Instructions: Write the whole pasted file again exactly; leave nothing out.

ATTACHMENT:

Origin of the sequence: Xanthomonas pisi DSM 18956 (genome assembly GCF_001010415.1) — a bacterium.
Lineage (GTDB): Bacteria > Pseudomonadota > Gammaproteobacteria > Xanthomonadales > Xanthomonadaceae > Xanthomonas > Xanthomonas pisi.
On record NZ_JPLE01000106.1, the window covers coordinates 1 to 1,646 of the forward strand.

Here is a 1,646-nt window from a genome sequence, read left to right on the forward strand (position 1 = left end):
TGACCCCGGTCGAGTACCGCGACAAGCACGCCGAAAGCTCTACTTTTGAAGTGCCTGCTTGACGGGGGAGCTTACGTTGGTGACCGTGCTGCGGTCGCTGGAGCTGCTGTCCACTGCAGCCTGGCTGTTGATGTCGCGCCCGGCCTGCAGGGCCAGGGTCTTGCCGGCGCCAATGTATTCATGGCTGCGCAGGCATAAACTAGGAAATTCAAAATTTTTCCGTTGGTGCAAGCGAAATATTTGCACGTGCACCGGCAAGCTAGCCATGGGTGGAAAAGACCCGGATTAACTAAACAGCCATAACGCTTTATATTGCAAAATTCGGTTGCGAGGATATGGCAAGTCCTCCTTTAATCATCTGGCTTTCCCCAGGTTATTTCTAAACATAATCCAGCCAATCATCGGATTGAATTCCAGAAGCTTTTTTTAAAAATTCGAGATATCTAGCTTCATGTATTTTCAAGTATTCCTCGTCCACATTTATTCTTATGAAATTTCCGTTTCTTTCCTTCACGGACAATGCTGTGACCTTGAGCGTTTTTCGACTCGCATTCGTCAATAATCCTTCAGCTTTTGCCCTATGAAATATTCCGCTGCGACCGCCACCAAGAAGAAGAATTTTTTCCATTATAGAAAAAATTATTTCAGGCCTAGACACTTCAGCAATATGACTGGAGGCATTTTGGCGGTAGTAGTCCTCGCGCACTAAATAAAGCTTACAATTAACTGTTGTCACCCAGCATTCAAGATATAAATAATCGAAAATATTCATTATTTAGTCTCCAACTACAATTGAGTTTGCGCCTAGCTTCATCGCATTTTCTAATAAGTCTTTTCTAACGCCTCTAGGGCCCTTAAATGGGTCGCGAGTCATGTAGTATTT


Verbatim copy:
Origin of the sequence: Xanthomonas pisi DSM 18956 (genome assembly GCF_001010415.1) — a bacterium.
Lineage (GTDB): Bacteria > Pseudomonadota > Gammaproteobacteria > Xanthomonadales > Xanthomonadaceae > Xanthomonas > Xanthomonas pisi.
On record NZ_JPLE01000106.1, the window covers coordinates 1 to 1,646 of the forward strand.

Here is a 1,646-nt window from a genome sequence, read left to right on the forward strand (position 1 = left end):
TGACCCCGGTCGAGTACCGCGACAAGCACGCCGAAAGCTCTACTTTTGAAGTGCCTGCTTGACGGGGGAGCTTACGTTGGTGACCGTGCTGCGGTCGCTGGAGCTGCTGTCCACTGCAGCCTGGCTGTTGATGTCGCGCCCGGCCTGCAGGGCCAGGGTCTTGCCGGCGCCAATGTATTCATGGCTGCGCAGGCATAAACTAGGAAATTCAAAATTTTTCCGTTGGTGCAAGCGAAATATTTGCACGTGCACCGGCAAGCTAGCCATGGGTGGAAAAGACCCGGATTAACTAAACAGCCATAACGCTTTATATTGCAAAATTCGGTTGCGAGGATATGGCAAGTCCTCCTTTAATCATCTGGCTTTCCCCAGGTTATTTCTAAACATAATCCAGCCAATCATCGGATTGAATTCCAGAAGCTTTTTTTAAAAATTCGAGATATCTAGCTTCATGTATTTTCAAGTATTCCTCGTCCACATTTATTCTTATGAAATTTCCGTTTCTTTCCTTCACGGACAATGCTGTGACCTTGAGCGTTTTTCGACTCGCATTCGTCAATAATCCTTCAGCTTTTGCCCTATGAAATATTCCGCTGCGACCGCCACCAAGAAGAAGAATTTTTTCCATTATAGAAAAAATTATTTCAGGCCTAGACACTTCAGCAATATGACTGGAGGCATTTTGGCGGTAGTAGTCCTCGCGCACTAAATAAAGCTTACAATTAACTGTTGTCACCCAGCATTCAAGATATAAATAATCGAAAATATTCATTATTTAGTCTCCAACTACAATTGAGTTTGCGCCTAGCTTCATCGCATTTTCTAATAAGTCTTTTCTAACGCCTCTAGGGCCCTTAAATGGGTCGCGAGTCATGTAGTATTT